Starting from fall 2024, all new electronic devices on the European market will be required to come equipped with a USB-C charging port, according to new rules agreed upon by the European Council, Commission and Parliament. This landmark decision aims to reduce electronic waste and promote technological sustainability across the continent.
The move towards a common charging port will have significant implications for technological giants using their own proprietary connectors for their products. In addition to mobile phones, the rule will apply to earbuds, e-readers, digital cameras, headphones and headsets, handheld videogame consoles and portable rechargeable speakers via a wired cable. “Laptops will also have to be adapted to the requirements by 40 months after the entry into force,” a Parliament press release stated.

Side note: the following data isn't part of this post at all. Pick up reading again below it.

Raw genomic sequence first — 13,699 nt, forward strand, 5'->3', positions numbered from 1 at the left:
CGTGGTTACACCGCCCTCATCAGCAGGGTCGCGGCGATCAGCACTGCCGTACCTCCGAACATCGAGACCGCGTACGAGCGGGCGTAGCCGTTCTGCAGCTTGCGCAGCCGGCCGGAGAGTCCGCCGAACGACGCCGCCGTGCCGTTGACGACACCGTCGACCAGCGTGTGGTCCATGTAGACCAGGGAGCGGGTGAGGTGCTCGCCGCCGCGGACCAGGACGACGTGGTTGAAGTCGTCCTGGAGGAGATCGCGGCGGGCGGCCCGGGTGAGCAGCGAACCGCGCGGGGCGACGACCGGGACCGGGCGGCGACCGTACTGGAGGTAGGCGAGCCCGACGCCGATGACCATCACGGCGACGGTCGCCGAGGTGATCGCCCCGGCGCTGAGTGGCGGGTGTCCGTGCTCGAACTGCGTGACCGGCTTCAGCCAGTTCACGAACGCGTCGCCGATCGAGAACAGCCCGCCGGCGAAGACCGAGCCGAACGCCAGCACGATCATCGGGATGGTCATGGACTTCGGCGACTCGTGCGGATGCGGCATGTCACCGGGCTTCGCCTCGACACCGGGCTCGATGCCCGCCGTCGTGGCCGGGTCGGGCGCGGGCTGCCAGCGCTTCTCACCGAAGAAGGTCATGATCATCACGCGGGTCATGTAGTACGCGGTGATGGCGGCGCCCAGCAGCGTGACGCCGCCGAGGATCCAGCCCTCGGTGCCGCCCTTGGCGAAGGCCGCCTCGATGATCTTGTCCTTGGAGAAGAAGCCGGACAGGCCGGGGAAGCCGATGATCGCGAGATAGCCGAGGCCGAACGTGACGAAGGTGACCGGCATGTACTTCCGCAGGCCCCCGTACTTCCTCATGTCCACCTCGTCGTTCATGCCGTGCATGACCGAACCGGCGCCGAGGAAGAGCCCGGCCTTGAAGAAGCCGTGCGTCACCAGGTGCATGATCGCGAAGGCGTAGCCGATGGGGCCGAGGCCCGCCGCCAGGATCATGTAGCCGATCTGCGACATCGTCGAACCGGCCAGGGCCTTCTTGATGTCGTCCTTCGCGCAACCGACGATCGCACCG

The European Commission estimates that a common EU charger could save consumers around €250 million (£219 million). Although other sticking points, such as whether vendors would be forbidden from bundling chargers with each device to save on waste and how wireless chargers should be standardised, still need to be addressed by the European Commission and standards authorities at a later date.
Interestingly, the UK government announced in June 2022 that it was not planning to follow the EU’s lead on adopting a common charging cable. However, due to the Brexit agreement reached with the EU, Northern Ireland will still be required to implement the new rule, as it will remain inside the single market for goods.
This decision marks a significant step forward in promoting technological sustainability and reducing electronic waste across Europe. It is likely to have far-reaching implications for both consumers and manufacturers alike.